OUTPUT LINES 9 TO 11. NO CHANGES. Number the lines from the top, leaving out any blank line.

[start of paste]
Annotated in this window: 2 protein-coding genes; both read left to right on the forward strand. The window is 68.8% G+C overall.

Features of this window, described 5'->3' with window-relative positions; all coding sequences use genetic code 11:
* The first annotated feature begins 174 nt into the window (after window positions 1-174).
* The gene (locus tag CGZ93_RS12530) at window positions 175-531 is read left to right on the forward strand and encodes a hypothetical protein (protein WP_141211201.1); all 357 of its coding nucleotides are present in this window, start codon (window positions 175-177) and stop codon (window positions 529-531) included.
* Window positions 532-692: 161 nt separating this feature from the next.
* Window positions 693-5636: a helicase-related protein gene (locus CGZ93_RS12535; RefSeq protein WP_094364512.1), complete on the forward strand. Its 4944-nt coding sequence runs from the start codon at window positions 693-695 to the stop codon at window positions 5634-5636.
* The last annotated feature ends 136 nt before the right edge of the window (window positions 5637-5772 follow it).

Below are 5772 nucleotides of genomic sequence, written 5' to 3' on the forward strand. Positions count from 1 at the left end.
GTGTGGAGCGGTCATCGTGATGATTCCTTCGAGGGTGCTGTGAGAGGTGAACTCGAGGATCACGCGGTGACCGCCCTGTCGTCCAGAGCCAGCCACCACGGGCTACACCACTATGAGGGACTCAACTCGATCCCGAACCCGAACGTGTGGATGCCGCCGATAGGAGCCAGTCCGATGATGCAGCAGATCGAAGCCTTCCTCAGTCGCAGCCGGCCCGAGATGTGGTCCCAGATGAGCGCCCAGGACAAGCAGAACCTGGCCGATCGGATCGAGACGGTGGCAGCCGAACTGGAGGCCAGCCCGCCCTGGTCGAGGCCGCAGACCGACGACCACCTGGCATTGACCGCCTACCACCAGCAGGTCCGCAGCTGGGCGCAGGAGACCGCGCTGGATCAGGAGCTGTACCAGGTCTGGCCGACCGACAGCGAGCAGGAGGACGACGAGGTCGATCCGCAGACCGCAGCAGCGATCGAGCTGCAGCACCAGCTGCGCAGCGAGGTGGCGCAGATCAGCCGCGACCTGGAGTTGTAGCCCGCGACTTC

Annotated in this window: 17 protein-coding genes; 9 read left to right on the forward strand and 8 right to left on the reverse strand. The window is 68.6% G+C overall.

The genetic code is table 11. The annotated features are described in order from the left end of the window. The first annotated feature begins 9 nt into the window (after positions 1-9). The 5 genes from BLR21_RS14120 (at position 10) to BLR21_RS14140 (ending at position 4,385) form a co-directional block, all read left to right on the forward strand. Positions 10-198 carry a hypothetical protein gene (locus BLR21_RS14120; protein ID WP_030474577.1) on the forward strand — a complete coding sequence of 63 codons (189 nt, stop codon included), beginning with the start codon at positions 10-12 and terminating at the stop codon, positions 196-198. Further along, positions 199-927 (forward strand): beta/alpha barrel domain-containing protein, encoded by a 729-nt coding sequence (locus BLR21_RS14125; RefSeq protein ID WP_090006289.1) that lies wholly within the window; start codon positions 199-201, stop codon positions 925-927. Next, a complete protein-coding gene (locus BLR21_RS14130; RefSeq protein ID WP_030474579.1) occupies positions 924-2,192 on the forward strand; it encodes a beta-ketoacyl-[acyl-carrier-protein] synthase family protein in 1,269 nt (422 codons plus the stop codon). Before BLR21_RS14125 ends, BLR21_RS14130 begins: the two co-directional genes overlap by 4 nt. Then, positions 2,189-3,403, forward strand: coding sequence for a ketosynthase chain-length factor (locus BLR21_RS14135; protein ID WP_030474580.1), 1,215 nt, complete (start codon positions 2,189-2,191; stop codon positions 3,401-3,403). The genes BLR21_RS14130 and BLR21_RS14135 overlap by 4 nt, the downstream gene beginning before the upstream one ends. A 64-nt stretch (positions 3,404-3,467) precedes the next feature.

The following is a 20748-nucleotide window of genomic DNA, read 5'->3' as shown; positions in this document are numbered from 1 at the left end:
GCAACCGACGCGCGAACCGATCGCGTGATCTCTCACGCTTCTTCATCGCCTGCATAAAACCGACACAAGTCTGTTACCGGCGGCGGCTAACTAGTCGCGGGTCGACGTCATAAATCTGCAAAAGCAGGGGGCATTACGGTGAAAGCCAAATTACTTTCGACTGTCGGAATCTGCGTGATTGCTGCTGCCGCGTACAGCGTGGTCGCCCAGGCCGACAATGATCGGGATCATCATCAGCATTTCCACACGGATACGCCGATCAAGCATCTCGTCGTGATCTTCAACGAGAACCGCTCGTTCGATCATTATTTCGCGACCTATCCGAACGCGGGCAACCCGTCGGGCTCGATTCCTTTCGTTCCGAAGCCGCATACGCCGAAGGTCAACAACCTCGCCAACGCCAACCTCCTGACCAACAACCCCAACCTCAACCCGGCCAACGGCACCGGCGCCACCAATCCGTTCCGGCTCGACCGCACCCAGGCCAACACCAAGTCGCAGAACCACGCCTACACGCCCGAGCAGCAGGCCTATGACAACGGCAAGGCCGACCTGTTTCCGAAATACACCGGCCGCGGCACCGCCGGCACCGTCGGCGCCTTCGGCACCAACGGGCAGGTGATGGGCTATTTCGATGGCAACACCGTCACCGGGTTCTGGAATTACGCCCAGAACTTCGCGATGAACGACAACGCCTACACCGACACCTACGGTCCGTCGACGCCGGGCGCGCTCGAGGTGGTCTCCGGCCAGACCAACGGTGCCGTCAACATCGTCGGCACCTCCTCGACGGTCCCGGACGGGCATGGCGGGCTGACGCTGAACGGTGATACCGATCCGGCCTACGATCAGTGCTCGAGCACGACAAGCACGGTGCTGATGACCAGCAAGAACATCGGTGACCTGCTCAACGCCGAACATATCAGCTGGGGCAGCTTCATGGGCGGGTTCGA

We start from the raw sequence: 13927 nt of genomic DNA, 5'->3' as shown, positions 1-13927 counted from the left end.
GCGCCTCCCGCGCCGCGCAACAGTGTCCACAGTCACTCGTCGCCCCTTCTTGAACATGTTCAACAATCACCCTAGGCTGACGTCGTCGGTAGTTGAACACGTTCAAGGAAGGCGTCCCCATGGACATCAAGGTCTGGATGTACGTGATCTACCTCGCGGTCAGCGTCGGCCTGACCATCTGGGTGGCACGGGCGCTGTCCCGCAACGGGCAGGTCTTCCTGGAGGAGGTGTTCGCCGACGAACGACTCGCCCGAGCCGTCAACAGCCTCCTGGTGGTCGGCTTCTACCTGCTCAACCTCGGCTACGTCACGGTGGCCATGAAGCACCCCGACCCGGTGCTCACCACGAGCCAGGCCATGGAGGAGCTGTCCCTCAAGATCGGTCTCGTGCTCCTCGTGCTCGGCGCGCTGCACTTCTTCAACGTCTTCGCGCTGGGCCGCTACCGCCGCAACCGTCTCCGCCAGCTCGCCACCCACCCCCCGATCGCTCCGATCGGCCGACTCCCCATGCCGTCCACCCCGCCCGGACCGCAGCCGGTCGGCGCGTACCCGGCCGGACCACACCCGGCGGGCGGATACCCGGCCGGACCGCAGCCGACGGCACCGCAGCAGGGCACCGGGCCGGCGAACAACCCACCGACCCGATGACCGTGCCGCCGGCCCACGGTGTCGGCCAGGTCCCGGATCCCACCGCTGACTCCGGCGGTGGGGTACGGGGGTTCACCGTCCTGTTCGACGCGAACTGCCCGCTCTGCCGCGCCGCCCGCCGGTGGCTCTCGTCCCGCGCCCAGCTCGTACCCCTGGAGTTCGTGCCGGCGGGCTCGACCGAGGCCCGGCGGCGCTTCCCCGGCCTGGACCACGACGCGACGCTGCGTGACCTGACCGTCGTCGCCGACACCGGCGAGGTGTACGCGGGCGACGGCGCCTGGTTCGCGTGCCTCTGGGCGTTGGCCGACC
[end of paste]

GTGTGGAGCGGTCATCGTGATGATTCCTTCGAGGGTGCTGTGAGAGGTGAACTCGAGGATCACGCGGTGACCGCCCTGTCGTCCAGAGCCAGCCACCACGGGCTACACCACTATGAGGGACTCAACTCGATCCCGAACCCGAACGTGTGGATGCCGCCGATAGGAGCCAGTCCGATGATGCAGCAGATCGAAGCCTTCCTCAGTCGCAGCCGGCCCGAGATGTGGTCCCAGATGAGCGCCCAGGACAAGCAGAACCTGGCCGATCGGATCGAGACGGTGGCAGCCGAACTGGAGGCCAGCCCGCCCTGGTCGAGGCCGCAGACCGACGACCACCTGGCATTGACCGCCTACCACCAGCAGGTCCGCAGCTGGGCGCAGGAGACCGCGCTGGATCAGGAGCTGTACCAGGTCTGGCCGACCGACAGCGAGCAGGAGGACGACGAGGTCGATCCGCAGACCGCAGCAGCGATCGAGCTGCAGCACCAGCTGCGCAGCGAGGTGGCGCAGATCAGCCGCGACCTGGAGTTGTAGCCCGCGACTTC

Annotated in this window: 17 protein-coding genes; 9 read left to right on the forward strand and 8 right to left on the reverse strand. The window is 68.6% G+C overall.

The genetic code is table 11. The annotated features are described in order from the left end of the window. The first annotated feature begins 9 nt into the window (after positions 1-9). The 5 genes from BLR21_RS14120 (at position 10) to BLR21_RS14140 (ending at position 4,385) form a co-directional block, all read left to right on the forward strand. Positions 10-198 carry a hypothetical protein gene (locus BLR21_RS14120; protein ID WP_030474577.1) on the forward strand — a complete coding sequence of 63 codons (189 nt, stop codon included), beginning with the start codon at positions 10-12 and terminating at the stop codon, positions 196-198. Further along, positions 199-927 (forward strand): beta/alpha barrel domain-containing protein, encoded by a 729-nt coding sequence (locus BLR21_RS14125; RefSeq protein ID WP_090006289.1) that lies wholly within the window; start codon positions 199-201, stop codon positions 925-927. Next, a complete protein-coding gene (locus BLR21_RS14130; RefSeq protein ID WP_030474579.1) occupies positions 924-2,192 on the forward strand; it encodes a beta-ketoacyl-[acyl-carrier-protein] synthase family protein in 1,269 nt (422 codons plus the stop codon). Before BLR21_RS14125 ends, BLR21_RS14130 begins: the two co-directional genes overlap by 4 nt. Then, positions 2,189-3,403, forward strand: coding sequence for a ketosynthase chain-length factor (locus BLR21_RS14135; protein ID WP_030474580.1), 1,215 nt, complete (start codon positions 2,189-2,191; stop codon positions 3,401-3,403). The genes BLR21_RS14130 and BLR21_RS14135 overlap by 4 nt, the downstream gene beginning before the upstream one ends. A 64-nt stretch (positions 3,404-3,467) precedes the next feature.